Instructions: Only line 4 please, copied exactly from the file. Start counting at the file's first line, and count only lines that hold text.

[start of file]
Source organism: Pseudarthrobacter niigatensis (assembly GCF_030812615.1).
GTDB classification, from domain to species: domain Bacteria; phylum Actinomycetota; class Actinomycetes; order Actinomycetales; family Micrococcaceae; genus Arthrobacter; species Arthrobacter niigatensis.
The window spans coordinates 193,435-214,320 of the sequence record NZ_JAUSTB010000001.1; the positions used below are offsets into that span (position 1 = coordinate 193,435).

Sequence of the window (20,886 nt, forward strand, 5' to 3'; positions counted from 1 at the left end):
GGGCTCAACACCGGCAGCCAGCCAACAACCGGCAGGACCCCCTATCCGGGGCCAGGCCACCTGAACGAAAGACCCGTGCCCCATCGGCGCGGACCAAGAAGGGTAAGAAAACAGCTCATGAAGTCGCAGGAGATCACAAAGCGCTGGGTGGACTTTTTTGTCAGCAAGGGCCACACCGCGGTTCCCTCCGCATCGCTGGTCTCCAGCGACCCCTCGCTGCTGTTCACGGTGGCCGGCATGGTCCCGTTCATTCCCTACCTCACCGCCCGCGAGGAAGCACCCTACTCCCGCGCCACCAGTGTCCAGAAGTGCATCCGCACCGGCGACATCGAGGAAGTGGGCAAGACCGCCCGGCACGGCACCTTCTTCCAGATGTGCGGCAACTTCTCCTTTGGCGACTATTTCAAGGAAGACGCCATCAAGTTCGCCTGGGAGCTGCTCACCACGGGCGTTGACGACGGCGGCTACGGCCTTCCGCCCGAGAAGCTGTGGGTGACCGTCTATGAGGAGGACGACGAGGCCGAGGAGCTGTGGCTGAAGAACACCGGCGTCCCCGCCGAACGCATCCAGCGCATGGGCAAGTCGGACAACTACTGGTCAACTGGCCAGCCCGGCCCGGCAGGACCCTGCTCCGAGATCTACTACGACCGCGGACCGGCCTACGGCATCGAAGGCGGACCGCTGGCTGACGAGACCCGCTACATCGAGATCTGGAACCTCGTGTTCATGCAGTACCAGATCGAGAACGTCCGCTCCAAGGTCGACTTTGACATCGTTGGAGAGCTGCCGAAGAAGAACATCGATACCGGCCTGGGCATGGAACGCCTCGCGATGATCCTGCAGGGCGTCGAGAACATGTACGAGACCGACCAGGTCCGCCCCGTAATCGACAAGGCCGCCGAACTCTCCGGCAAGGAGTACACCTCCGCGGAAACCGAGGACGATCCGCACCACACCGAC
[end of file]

Sequence of the window (20,886 nt, forward strand, 5' to 3'; positions counted from 1 at the left end):